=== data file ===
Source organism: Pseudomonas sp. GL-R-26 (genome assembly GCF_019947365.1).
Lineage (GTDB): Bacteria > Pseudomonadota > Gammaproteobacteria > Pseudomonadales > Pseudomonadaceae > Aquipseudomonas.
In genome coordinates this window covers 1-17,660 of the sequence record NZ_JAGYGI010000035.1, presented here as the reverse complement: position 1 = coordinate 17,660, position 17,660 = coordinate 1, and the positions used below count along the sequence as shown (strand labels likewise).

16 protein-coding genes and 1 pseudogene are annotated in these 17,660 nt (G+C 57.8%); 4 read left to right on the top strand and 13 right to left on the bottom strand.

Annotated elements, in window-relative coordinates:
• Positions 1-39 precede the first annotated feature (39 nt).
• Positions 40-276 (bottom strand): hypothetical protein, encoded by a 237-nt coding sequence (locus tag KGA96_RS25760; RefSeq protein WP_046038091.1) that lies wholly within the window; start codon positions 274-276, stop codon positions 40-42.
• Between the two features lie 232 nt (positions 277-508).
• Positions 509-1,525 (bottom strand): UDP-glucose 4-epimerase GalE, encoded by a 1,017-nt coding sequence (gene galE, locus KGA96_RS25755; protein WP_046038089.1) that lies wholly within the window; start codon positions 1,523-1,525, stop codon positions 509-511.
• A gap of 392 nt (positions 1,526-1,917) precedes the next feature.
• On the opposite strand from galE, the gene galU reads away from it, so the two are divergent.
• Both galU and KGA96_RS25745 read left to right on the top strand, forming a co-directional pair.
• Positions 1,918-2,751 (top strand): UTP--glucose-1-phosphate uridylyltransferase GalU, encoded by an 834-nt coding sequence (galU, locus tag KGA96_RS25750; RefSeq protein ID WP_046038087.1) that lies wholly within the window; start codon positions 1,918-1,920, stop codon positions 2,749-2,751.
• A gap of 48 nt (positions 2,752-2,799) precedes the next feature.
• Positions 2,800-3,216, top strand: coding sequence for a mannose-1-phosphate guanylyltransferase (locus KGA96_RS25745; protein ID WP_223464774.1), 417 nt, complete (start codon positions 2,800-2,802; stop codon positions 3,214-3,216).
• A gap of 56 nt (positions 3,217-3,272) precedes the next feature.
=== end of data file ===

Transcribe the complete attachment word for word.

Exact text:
Source organism: Pseudomonas sp. GL-R-26 (genome assembly GCF_019947365.1).
Lineage (GTDB): Bacteria > Pseudomonadota > Gammaproteobacteria > Pseudomonadales > Pseudomonadaceae > Aquipseudomonas.
In genome coordinates this window covers 1-17,660 of the sequence record NZ_JAGYGI010000035.1, presented here as the reverse complement: position 1 = coordinate 17,660, position 17,660 = coordinate 1, and the positions used below count along the sequence as shown (strand labels likewise).

16 protein-coding genes and 1 pseudogene are annotated in these 17,660 nt (G+C 57.8%); 4 read left to right on the top strand and 13 right to left on the bottom strand.

Annotated elements, in window-relative coordinates:
• Positions 1-39 precede the first annotated feature (39 nt).
• Positions 40-276 (bottom strand): hypothetical protein, encoded by a 237-nt coding sequence (locus tag KGA96_RS25760; RefSeq protein WP_046038091.1) that lies wholly within the window; start codon positions 274-276, stop codon positions 40-42.
• Between the two features lie 232 nt (positions 277-508).
• Positions 509-1,525 (bottom strand): UDP-glucose 4-epimerase GalE, encoded by a 1,017-nt coding sequence (gene galE, locus KGA96_RS25755; protein WP_046038089.1) that lies wholly within the window; start codon positions 1,523-1,525, stop codon positions 509-511.
• A gap of 392 nt (positions 1,526-1,917) precedes the next feature.
• On the opposite strand from galE, the gene galU reads away from it, so the two are divergent.
• Both galU and KGA96_RS25745 read left to right on the top strand, forming a co-directional pair.
• Positions 1,918-2,751 (top strand): UTP--glucose-1-phosphate uridylyltransferase GalU, encoded by an 834-nt coding sequence (galU, locus tag KGA96_RS25750; RefSeq protein ID WP_046038087.1) that lies wholly within the window; start codon positions 1,918-1,920, stop codon positions 2,749-2,751.
• A gap of 48 nt (positions 2,752-2,799) precedes the next feature.
• Positions 2,800-3,216, top strand: coding sequence for a mannose-1-phosphate guanylyltransferase (locus KGA96_RS25745; protein ID WP_223464774.1), 417 nt, complete (start codon positions 2,800-2,802; stop codon positions 3,214-3,216).
• A gap of 56 nt (positions 3,217-3,272) precedes the next feature.